Letters

The Christian Science Monitor, August 31, 2005 | Go to article overview

Letters


No Marian the Librarian to be found at the University of Texas

As a professional librarian at the University of Texas, I am perplexed by the portrayal of the university's undergraduate library in the Aug. 23 article "Academic libraries empty stacks for online centers."

Even before the transformation to digital learning center, there were no "Quiet Please" signs; the food policy, revised three years ago, allowed carry-in food items; and professional librarians rarely shelved books because we had student staff dedicated for that task.

Contrary to the impression given in the article, the library is not and was not a "dusty" hall, but rather a dynamic facility, bustling with student activity throughout the semester and run by highly dedicated staff determined to help students not only find what they are looking for, but find the fun in learning. That's because the undergraduate library has long led the University of Texas Libraries in the realm of cutting-edge, student- oriented services and innovative changes in the field of librarianship.

The removal of books to create enhanced digital study space is just one point in the evolution of a facility that has always been at the forefront of undergraduate needs. Lindsey Schell Austin, Texas

Dangers of democracy in Egypt

It was about time someone noticed the tight relationship between democracy and the politico-religious situation in some Arab or Muslim countries. Your comments on the Muslim Brotherhood in Egypt ("Bush's antiterrorism formula," Aug. 25 editorial) hit the nail on the head.

As a modern, tolerant, and educated Egyptian, I do not want the Muslim Brotherhood in power in my country. It is easy for you, in America, to speak pearls of wisdom about democracy, but I hope that after 9/11 and all the new laws to "fight terror" that your administration is passing, your perspective has changed somewhat.

Perhaps you can now better understand the dangers for us. Your editorial asks the question, "What if democracy opens the door to Islamist rule?" and that means that you can now see something you did not see some years ago. …

The rest of this article is only available to active members of Questia

Already a member? Log in now.

Notes for this article

Add a new note
If you are trying to select text to create highlights or citations, remember that you must now click or tap on the first word, and then click or tap on the last word.
One moment ...
Default project is now your active project.
Project items

Items saved from this article

This article has been saved
Highlights (0)
Some of your highlights are legacy items.

Highlights saved before July 30, 2012 will not be displayed on their respective source pages.

You can easily re-create the highlights by opening the book page or article, selecting the text, and clicking “Highlight.”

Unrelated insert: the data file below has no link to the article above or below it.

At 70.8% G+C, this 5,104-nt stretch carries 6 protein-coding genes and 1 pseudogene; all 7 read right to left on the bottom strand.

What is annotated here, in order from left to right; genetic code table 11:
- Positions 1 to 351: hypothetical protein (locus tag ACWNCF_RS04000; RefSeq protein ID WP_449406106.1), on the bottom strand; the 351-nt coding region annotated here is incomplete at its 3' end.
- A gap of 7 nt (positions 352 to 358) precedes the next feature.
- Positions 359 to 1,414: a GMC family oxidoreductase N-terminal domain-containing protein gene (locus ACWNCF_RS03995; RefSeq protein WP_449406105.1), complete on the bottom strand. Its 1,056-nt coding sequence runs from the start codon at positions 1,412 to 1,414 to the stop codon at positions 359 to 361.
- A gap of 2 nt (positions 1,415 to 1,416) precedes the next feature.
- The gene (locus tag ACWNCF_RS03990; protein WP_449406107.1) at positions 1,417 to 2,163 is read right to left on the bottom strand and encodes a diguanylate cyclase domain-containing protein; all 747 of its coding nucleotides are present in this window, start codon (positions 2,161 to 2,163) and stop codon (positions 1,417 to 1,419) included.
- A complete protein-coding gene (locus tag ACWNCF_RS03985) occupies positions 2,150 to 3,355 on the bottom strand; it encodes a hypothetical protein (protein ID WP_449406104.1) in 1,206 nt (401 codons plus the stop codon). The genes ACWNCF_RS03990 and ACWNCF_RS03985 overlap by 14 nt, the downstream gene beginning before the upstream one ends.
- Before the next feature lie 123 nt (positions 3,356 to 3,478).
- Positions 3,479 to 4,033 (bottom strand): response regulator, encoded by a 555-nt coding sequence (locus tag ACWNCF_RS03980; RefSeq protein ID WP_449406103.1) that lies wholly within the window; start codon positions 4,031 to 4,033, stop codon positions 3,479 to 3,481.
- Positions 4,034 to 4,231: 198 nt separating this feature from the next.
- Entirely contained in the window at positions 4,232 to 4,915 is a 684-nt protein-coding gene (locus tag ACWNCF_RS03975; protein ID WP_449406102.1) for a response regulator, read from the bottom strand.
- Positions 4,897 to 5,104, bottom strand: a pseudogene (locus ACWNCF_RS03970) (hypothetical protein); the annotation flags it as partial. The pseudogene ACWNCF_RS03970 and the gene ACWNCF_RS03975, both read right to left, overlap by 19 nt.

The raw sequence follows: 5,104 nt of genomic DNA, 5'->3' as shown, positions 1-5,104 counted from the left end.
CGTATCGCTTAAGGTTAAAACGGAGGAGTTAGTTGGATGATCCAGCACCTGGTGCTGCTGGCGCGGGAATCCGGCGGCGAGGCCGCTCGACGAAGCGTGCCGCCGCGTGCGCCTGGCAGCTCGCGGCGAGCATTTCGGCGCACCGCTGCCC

Citations (0)
Some of your citations are legacy items.

Any citation created before July 30, 2012 will labeled as a “Cited page.” New citations will be saved as cited passages, pages or articles.

We also added the ability to view new citations from your projects or the book or article where you created them.

Notes (0)
Bookmarks (0)

You have no saved items from this article

Project items include:
  • Saved book/article
  • Highlights
  • Quotes/citations
  • Notes
  • Bookmarks
Notes
Cite this article

Cited article

Style
Citations are available only to our active members.
Buy instant access to cite pages or passages in MLA, APA and Chicago citation styles.

(Einhorn, 1992, p. 25)

(Einhorn 25)

1. Lois J. Einhorn, Abraham Lincoln, the Orator: Penetrating the Lincoln Legend (Westport, CT: Greenwood Press, 1992), 25, http://www.questia.com/read/27419298.

Cited article

Letters
Settings

Settings

Typeface
Text size Smaller Larger Reset View mode
Search within

Search within this article

Look up

Look up a word

  • Dictionary
  • Thesaurus
Please submit a word or phrase above.
Print this page

Print this page

Why can't I print more than one page at a time?

Help
Full screen

matching results for page

    Questia reader help

    How to highlight and cite specific passages

    1. Click or tap the first word you want to select.
    2. Click or tap the last word you want to select, and you’ll see everything in between get selected.
    3. You’ll then get a menu of options like creating a highlight or a citation from that passage of text.

    OK, got it!

    Cited passage

    Style
    Citations are available only to our active members.
    Buy instant access to cite pages or passages in MLA, APA and Chicago citation styles.

    "Portraying himself as an honest, ordinary person helped Lincoln identify with his audiences." (Einhorn, 1992, p. 25).

    "Portraying himself as an honest, ordinary person helped Lincoln identify with his audiences." (Einhorn 25)

    "Portraying himself as an honest, ordinary person helped Lincoln identify with his audiences."1

    1. Lois J. Einhorn, Abraham Lincoln, the Orator: Penetrating the Lincoln Legend (Westport, CT: Greenwood Press, 1992), 25, http://www.questia.com/read/27419298.

    Cited passage

    Thanks for trying Questia!

    Please continue trying out our research tools, but please note, full functionality is available only to our active members.

    Your work will be lost once you leave this Web page.

    Buy instant access to save your work.

    Already a member? Log in now.

    Oops!

    An unknown error has occurred. Please click the button below to reload the page. If the problem persists, please try again in a little while.